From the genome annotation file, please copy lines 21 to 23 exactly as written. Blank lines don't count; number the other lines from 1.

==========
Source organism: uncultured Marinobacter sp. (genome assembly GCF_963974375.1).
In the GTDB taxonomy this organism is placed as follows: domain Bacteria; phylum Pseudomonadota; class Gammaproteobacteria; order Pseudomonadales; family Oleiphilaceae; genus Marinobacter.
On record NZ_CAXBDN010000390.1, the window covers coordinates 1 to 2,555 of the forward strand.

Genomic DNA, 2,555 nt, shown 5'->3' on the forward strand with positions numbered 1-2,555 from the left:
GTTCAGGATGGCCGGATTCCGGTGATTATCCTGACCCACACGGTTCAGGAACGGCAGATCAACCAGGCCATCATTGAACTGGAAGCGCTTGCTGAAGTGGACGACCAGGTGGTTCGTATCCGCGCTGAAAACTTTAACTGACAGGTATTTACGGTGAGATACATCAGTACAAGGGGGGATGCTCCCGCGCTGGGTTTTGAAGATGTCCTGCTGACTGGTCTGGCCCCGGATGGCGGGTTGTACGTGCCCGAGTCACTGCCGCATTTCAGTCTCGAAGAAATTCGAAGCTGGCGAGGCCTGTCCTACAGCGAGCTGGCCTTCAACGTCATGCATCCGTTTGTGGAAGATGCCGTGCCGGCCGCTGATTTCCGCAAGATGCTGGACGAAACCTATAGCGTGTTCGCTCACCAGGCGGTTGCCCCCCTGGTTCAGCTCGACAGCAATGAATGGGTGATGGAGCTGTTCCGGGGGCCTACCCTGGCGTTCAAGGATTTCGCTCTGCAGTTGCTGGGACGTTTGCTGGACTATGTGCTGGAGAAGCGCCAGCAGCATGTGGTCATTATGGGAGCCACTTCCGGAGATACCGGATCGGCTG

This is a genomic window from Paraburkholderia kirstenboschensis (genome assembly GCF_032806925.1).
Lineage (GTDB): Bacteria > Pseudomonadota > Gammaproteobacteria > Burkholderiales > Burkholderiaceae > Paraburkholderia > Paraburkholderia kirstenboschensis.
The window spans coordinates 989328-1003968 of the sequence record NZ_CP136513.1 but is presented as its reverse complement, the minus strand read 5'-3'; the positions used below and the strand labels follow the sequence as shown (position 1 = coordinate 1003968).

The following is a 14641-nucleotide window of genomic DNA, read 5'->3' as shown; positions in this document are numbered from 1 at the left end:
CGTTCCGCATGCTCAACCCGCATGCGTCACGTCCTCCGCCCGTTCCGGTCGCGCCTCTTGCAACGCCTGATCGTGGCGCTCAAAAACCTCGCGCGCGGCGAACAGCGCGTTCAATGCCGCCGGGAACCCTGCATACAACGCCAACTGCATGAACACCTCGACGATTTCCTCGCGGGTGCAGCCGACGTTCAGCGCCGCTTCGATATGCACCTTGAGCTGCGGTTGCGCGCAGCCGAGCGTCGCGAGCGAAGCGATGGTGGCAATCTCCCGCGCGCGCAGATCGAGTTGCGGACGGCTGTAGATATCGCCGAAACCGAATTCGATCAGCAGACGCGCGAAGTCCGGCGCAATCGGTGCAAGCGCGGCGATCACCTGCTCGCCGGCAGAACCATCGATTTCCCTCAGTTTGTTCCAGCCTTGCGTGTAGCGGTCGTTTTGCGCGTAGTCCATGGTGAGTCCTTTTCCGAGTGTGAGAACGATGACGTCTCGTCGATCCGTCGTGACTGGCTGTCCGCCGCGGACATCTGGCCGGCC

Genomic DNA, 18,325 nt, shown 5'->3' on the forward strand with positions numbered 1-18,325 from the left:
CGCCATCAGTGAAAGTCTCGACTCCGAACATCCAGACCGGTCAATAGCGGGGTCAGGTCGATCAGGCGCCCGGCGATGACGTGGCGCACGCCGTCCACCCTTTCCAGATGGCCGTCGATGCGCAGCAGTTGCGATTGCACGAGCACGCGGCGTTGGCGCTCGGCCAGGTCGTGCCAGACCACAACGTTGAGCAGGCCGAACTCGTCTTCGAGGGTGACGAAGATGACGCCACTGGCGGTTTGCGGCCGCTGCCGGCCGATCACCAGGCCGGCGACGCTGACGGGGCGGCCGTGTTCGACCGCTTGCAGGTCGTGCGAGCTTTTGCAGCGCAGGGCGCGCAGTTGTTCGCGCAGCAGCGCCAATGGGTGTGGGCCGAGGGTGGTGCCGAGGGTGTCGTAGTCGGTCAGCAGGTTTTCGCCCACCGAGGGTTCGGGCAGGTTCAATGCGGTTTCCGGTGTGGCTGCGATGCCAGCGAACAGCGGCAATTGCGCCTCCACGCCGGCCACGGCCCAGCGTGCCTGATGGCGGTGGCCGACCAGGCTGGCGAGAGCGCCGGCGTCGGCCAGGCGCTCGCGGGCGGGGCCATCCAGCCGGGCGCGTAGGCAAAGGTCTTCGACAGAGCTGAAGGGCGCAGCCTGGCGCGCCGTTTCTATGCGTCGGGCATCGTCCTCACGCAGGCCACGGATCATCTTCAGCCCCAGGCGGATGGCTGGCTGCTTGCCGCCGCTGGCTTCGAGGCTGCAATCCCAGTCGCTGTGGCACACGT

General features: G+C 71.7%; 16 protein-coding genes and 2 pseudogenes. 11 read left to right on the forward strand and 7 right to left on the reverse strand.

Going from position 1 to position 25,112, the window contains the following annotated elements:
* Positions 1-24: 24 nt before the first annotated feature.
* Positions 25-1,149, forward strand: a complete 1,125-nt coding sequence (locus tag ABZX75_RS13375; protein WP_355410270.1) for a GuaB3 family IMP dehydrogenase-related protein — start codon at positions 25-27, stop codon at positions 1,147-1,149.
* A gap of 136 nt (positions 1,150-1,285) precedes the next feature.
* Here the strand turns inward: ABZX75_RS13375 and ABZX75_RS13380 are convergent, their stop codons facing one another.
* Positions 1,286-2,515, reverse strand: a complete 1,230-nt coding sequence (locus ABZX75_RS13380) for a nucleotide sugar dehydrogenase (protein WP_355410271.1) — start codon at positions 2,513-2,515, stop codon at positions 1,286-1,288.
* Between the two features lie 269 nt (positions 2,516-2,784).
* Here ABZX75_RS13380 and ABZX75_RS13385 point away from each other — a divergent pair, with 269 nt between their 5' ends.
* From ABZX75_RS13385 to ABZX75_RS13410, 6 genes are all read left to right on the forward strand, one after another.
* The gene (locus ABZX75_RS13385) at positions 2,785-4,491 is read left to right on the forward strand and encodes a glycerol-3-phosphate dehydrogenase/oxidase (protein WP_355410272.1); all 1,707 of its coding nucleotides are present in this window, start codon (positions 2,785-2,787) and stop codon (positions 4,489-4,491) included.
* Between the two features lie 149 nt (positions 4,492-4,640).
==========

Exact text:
* Here ABZX75_RS13380 and ABZX75_RS13385 point away from each other — a divergent pair, with 269 nt between their 5' ends.
* From ABZX75_RS13385 to ABZX75_RS13410, 6 genes are all read left to right on the forward strand, one after another.
* The gene (locus ABZX75_RS13385) at positions 2,785-4,491 is read left to right on the forward strand and encodes a glycerol-3-phosphate dehydrogenase/oxidase (protein WP_355410272.1); all 1,707 of its coding nucleotides are present in this window, start codon (positions 2,785-2,787) and stop codon (positions 4,489-4,491) included.